~ Adam E Stone ~

How to find festivals for a poetry film: an interview with Adam E. Stone

A recent post about calls for work in festivals elicited a comment from filmmaker Adam E. Stone. We corresponded and this turned into a interview about the advice, ideas and strategies that Adam employs to get his work out into the world.

an entombing(dis)entombing (2020 – HD) from Adam E. Stone on Vimeo.

Jane: Apart from targeting the festivals known specifically for poetry films, how do you go about choosing which events to enter?

Adam: Well, budget is always a consideration, so I look first at the reasonableness of the submission fees. In addition to that, I look for festivals that are run by people who seem to be passionate about independent film, and who seem to be guided by an artistic, poetry-like aesthetic, even if they do not specifically have a category for poetry films. Onirica Film Festival in La Spezia, Italy is a good example. They have a very “dream-like” vibe, which to me is consistent with many, perhaps most, poetry films. Festival Fotogenia (which translates on FilmFreeway to Photogenic Festival) in Mexico City, Mexico is another one I discovered by searching for festivals with that kind of vibe. It did not have a separate poetry film category at the time I found it and had one of my poetry films accepted for screening there, but now it has added one, which is an exciting development for us all, and I hope to screen there again in the future.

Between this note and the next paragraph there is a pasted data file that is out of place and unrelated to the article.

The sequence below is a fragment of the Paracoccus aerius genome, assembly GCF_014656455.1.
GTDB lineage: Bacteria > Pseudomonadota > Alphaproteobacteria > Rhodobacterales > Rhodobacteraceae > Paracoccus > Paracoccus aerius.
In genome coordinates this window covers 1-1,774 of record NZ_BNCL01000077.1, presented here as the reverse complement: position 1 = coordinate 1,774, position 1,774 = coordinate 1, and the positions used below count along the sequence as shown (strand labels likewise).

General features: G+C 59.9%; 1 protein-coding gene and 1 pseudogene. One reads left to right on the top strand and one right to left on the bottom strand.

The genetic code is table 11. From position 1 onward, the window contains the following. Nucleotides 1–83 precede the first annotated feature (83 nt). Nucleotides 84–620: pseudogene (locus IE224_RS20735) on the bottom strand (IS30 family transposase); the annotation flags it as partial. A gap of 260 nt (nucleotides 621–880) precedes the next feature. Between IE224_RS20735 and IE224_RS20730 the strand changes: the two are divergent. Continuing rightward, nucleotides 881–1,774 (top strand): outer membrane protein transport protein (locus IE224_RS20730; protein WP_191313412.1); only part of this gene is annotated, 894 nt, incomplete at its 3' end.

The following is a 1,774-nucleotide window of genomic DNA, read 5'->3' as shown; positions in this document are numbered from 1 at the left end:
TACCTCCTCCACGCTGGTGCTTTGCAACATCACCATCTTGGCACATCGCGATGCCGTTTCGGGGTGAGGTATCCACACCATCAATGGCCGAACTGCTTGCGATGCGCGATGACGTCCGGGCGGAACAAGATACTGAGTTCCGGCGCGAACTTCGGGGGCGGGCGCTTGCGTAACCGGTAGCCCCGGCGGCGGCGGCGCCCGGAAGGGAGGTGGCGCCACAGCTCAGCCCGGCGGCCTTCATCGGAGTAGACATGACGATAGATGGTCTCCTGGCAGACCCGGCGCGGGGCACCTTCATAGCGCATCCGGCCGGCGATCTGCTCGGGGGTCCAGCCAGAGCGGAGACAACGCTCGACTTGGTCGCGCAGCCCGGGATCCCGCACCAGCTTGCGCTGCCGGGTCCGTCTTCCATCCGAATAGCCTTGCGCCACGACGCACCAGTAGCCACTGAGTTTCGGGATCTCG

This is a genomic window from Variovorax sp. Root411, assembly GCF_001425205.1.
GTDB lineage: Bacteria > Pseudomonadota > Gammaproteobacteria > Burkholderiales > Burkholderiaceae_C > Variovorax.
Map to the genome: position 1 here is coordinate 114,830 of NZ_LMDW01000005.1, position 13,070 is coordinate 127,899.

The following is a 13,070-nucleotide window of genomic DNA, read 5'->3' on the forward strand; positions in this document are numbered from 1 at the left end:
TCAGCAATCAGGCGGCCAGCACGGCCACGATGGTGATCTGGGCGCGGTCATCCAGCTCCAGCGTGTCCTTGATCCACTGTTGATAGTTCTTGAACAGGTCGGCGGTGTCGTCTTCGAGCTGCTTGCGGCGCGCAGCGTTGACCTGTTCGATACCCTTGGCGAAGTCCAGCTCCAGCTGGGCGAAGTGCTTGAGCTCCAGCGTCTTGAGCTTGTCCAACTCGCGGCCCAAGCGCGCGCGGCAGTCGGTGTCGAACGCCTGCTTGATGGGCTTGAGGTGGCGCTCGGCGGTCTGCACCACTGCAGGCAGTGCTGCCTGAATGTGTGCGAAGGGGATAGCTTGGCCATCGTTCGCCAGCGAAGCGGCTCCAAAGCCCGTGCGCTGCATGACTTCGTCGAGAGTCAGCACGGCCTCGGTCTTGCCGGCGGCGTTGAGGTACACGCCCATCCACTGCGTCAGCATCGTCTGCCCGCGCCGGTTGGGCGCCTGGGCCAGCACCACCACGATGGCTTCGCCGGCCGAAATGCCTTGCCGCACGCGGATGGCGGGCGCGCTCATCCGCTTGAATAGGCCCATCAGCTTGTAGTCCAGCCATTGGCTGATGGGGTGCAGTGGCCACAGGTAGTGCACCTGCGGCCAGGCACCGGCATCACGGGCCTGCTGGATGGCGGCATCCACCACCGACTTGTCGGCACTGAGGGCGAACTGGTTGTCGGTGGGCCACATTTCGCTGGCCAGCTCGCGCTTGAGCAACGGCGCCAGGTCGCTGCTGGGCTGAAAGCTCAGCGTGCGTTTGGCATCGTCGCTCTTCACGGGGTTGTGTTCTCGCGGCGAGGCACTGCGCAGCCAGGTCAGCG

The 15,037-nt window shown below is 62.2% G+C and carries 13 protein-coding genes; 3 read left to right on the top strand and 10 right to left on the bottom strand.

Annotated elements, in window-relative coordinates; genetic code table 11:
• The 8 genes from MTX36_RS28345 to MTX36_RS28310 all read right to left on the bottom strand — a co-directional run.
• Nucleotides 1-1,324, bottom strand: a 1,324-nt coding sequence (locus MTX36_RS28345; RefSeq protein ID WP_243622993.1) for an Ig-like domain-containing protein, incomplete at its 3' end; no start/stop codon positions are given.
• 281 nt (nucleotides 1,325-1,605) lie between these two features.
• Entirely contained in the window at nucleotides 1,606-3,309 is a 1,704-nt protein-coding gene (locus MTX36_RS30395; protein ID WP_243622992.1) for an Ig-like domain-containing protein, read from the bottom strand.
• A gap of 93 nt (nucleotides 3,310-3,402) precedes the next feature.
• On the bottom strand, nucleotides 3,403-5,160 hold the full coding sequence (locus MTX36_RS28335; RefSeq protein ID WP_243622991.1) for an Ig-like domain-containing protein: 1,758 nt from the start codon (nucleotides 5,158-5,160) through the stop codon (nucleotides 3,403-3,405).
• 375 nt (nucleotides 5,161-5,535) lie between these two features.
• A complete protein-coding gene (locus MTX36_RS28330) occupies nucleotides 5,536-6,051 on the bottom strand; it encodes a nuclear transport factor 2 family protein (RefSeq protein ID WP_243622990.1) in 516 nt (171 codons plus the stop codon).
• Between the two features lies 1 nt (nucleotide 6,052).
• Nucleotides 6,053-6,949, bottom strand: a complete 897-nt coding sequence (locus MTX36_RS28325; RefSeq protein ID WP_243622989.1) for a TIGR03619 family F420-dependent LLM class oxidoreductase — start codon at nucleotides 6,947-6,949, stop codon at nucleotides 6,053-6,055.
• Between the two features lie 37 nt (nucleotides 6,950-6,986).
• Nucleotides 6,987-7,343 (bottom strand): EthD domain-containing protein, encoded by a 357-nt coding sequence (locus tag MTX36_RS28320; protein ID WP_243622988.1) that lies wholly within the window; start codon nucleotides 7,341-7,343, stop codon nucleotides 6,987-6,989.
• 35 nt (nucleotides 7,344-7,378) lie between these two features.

Jane: What is your search strategy to find appropriate non-poetry film festivals?

Adam: I develop a list of non-poetry keywords that I believe characterize the film, then use the search function on FilmFreeway (found at the top of the “Browse Festivals” tab) to see what kind of festivals are out there that may be interested in the film. The results can be surprising. For example, there is a great little festival in Anglesey, Wales, UK called the SeeMor Films Festival that only screens films that have either a dialogue reference, or a visual reference (or both!), to the sea. Both of the poetry films I made in 2020–“an entombing(dis)entombing” and “Elegy for Unfinished Lives”–had such references, so I submitted both, and they both screened at the festival in 2020. Likewise, my 2021 one-minute poetry film “If Any” is partially filmed from a bicycle, and the narrator refers to riding a bicycle, so I did keyword searches for “bicycle,” bike,” and “biking,” and found quite a few festivals. Some are high-adrenaline, adventure-biking kinds of festivals, which I don’t think are good fits for the film, but I found a handful that seem to be more eclectic and have potential, so I will try them out.

I also think that sometimes you have to think outside of the box with your keywords, and really trust your instinct. “Elegy for Unfinished Lives”–which I describe as a ghost poem film–is such a strange and disjointed howl of angst against injustice and against mainstream pop-culture that its text, as well as its visual content, made me wonder if some of the more experimental horror film festivals might be interested. So I did a keyword search for “ghost,” found and submitted to a few horror festivals, and ended up with screenings at Delirium, Dreams, and Nightmares (Southsea, England, UK), as well as at Qosm Film Festival (formerly known as Vidi Space, and located in Reston, Virginia, USA), Canted Angle Film Festival (Harrison, Arkansas, USA), and Haunted Garage’s Horror Fest 2021 (St. Louis, Missouri, USA).